Receiver: High Stakes, No Room For Mistakes
Your manager is here to minimize risks to you, your team, your company, or simply themselves. It’s okay to inquire what’s at stake if that was not revealed yet. Collaborate to create a small but effective workgroup (or a war room) to accomplish what’s needed. Initiate a rapid reporting agreement yourself - define how often and in what detail your supervisor needs all information about new development on their table. Clear up your schedule or adjust your way of working to accommodate it.
Bottom line: become an understanding and driven partner until you both get the ongoing situation under control.
Receiver: Lack of Trust
If not told directly, this category is quite difficult to observe on your own. Given the lack of proof for the other two types, just default to this one.
How can you increase trust with your manager? I promise to share my thoughts in a dedicated article about this, but in just a few bullet points:
- very carefully listen to the feedback, find the root cause even if you disagree, fix it;
- display a series of successes;
- step by step, increase your proactiveness - fix problems “before they happen.”
I guarantee - you can’t be wrong with such a plan ;-) Easier said than done, of course, but the alternative is often an eventual demotion or forced departure (you know what I mean).
Wow, somebody is taking the time to show the most practical aspects of your new or changed role! Honestly, I wish I had received something like this at the beginning of my career :-) So I strongly suggest taking this chance and maxing out the time together. Ask many questions. Engage to your fullest. While on it, agree on challenges you feel ready to take them on (with supervision, of course). And then: make sure to ask for feedback. Rinse and repeat. It is extremely unlikely such hyper-care will last long, so the intensity of cooperation will wane off, but the kick-off effects will work as a foundation for your success. Take it!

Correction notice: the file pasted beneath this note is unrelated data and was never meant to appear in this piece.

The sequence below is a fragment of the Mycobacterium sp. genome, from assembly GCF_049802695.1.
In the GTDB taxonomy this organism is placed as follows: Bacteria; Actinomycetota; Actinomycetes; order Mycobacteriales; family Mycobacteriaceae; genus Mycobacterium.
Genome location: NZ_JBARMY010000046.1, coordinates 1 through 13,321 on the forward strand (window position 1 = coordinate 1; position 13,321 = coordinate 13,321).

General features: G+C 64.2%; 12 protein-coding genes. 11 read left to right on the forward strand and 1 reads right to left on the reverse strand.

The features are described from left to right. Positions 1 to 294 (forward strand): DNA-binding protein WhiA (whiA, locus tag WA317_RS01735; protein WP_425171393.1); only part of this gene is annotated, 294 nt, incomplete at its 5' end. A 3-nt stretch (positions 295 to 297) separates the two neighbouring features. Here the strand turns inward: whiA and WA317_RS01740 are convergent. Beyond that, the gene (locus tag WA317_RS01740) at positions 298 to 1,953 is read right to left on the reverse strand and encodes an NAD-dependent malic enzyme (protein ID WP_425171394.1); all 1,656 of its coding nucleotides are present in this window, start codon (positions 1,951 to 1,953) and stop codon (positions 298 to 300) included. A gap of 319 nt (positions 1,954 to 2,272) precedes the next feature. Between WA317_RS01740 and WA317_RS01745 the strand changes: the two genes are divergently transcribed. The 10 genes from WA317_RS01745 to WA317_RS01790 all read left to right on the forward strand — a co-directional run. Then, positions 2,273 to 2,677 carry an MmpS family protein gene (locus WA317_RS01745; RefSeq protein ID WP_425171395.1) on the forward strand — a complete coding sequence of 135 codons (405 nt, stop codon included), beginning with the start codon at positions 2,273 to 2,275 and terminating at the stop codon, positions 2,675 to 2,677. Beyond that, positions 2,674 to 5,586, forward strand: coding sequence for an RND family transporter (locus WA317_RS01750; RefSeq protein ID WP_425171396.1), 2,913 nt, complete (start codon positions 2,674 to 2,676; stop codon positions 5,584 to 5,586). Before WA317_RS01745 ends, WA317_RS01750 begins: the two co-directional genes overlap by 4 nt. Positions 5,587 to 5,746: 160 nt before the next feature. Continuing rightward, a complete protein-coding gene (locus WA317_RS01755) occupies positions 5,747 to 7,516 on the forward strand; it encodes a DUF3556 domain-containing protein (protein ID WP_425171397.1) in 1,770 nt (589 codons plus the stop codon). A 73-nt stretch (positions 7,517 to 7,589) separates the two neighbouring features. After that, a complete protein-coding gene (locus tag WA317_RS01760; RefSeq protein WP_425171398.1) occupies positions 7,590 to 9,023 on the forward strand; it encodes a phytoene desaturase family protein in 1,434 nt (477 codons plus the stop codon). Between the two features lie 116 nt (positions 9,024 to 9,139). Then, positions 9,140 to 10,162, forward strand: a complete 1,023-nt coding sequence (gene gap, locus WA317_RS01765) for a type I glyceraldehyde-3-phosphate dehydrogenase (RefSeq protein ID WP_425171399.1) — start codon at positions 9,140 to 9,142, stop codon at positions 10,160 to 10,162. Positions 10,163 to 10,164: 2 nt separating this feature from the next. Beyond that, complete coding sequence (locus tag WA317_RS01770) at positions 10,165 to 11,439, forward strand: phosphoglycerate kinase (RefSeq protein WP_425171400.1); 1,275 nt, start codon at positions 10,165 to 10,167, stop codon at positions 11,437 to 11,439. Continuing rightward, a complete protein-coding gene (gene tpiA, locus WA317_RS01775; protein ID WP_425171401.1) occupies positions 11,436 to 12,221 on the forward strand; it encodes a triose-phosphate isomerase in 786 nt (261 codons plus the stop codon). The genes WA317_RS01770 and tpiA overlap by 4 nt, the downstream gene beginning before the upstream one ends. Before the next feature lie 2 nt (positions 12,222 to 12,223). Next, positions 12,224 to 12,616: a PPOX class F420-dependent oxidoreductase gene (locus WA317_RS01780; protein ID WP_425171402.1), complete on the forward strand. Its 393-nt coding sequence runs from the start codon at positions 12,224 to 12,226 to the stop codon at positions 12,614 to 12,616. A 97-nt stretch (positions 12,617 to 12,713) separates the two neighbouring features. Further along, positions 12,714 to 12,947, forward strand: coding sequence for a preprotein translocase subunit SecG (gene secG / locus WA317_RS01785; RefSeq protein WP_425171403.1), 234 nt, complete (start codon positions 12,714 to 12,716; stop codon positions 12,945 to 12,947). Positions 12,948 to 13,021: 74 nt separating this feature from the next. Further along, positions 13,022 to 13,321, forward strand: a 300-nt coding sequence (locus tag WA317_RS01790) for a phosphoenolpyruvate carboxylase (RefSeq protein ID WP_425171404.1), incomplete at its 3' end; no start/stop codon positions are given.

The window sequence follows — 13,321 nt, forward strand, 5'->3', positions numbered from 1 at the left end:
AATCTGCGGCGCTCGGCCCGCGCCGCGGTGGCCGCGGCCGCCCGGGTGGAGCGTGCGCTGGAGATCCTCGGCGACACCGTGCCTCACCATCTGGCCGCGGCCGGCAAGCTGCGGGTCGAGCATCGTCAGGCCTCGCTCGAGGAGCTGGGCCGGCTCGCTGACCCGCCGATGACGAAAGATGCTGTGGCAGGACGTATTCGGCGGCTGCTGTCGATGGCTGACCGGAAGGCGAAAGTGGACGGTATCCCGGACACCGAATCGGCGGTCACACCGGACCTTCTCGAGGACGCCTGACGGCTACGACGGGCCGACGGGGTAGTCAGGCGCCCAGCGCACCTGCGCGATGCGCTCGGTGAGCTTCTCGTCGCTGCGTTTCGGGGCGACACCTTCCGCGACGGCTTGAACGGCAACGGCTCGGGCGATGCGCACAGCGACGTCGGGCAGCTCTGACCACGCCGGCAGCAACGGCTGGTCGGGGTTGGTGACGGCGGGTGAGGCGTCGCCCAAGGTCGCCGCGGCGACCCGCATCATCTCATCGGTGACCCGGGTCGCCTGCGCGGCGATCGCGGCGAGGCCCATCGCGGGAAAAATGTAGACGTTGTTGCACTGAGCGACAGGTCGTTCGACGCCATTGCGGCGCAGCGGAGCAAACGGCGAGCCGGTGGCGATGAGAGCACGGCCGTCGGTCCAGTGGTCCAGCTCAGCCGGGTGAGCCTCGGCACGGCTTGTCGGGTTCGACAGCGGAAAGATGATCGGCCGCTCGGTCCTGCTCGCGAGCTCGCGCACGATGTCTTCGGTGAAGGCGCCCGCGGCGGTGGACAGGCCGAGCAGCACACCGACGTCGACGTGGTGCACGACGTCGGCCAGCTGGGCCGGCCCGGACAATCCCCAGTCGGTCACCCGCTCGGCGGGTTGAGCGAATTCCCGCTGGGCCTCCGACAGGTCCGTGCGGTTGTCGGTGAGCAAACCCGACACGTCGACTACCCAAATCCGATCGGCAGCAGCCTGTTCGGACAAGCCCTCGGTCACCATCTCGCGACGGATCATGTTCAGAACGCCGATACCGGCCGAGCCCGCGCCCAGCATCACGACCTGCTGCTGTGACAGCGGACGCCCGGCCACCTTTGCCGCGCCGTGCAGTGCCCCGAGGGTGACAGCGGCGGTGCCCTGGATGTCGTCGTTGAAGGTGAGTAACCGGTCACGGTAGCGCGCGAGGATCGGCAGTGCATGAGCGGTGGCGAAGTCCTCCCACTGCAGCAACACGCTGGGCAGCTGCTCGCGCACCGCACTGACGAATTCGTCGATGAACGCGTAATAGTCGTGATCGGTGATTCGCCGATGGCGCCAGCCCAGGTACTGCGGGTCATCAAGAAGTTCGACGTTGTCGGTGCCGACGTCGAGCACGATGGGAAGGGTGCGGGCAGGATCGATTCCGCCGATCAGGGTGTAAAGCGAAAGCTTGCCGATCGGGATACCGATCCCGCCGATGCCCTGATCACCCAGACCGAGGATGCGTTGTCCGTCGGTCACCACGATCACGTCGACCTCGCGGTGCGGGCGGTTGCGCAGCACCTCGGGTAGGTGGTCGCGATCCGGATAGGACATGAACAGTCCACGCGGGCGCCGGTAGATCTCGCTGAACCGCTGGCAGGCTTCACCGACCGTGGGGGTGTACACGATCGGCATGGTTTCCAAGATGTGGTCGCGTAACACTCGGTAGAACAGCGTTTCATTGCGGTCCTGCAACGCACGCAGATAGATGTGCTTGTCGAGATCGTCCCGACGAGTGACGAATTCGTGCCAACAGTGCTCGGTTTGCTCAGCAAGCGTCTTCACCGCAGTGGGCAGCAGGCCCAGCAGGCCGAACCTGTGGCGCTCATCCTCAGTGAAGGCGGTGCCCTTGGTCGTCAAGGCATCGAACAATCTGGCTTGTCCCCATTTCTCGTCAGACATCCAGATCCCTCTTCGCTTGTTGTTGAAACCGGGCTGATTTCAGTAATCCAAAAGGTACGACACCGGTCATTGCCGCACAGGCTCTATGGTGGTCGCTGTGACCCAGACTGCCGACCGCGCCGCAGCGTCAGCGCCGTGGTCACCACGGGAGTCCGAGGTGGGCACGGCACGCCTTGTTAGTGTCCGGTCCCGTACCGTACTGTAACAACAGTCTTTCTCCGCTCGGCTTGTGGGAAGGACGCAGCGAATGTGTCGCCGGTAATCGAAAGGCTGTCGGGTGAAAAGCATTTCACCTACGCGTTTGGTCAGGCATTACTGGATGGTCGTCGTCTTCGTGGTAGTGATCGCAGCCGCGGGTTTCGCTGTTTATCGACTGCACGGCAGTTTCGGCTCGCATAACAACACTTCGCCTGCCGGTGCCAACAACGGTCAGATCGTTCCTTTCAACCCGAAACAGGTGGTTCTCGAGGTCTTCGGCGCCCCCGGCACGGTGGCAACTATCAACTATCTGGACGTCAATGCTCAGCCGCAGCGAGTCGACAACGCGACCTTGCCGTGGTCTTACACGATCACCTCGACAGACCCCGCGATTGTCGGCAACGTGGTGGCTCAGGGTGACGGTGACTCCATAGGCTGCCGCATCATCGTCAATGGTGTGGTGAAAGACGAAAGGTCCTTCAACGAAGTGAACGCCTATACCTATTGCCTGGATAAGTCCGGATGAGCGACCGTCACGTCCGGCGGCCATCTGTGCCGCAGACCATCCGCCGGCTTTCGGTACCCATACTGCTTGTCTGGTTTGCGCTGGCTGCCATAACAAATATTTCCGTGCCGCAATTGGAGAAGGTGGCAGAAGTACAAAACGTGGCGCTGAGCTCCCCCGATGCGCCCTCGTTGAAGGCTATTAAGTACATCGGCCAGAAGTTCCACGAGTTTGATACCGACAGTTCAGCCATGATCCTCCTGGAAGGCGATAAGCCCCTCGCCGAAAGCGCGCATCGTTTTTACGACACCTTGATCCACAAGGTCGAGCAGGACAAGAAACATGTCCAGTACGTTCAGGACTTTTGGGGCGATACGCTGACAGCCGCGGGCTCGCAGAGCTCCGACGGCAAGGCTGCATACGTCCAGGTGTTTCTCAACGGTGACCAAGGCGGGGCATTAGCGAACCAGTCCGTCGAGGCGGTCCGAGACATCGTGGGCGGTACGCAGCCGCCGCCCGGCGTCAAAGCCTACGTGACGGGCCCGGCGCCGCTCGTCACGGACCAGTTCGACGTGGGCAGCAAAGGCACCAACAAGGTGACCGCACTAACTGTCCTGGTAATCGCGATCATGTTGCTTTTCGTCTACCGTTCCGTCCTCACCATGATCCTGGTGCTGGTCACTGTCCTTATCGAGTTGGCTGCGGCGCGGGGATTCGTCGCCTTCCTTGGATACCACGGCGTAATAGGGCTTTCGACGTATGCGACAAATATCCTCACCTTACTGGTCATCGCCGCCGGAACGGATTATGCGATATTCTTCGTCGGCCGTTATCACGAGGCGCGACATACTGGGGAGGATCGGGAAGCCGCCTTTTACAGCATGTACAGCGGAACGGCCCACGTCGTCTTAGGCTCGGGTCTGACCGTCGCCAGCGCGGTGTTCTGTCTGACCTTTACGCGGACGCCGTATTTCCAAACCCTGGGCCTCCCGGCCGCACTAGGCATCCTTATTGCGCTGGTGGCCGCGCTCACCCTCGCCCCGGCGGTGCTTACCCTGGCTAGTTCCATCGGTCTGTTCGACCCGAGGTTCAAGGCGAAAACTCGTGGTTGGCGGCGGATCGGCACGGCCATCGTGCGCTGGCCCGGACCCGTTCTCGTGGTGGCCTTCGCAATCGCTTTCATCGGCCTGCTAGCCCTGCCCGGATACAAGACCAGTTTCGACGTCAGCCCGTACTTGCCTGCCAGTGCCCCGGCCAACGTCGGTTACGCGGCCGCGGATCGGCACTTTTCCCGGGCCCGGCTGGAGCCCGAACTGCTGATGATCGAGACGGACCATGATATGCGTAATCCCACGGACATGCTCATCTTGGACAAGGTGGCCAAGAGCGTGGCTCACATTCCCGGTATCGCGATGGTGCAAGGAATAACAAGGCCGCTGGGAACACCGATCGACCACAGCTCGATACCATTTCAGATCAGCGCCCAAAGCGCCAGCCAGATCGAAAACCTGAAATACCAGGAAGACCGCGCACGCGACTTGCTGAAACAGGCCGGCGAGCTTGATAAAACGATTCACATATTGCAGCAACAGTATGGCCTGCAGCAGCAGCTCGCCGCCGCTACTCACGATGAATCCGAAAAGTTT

Receiver: None of the Above
If you find yourself in a firm belief it’s something else, it’s time to have a painfully honest conversation with your manager about what is going on. I think there can be only a few possible outcomes:
- Misinterpretation of intent: you both align what’s the real reason, and it’s one of the discussed above.
- Acknowledgement of too much babysitting. You both should agree on how to scale this down and how you can prove you can handle challenges on your own while giving enough visibility.
- Denial. In such a case, try to provide feedback, and if it doesn’t work, leverage skip-level meetings you should be having from time to time (and if not - initiate one yourself) with your manager’s manager.
In the worst case, nothing works and seems reasonable, and then it’s probably best to start the lookout for a new job.
Not sure if such a term exists, but if not, let’s invent it. I believe avoiding micromanagement as a technique at all costs is a sign of inexperience. But let’s agree, if this has to happen, then try to answer and expose:
- What is the trigger or situation shifting your way of working? Both parties know why this has to happen.
- What should happen for the things to go back to normal?
- What is the communication and information flow contract for this period?
- Are there indirectly affected parties because of this? Inform them if suitable, so authority is not undermined.
This way, the period of micromanagement should be short, with clear context and goals.
Photo by Tima Miroshnichenko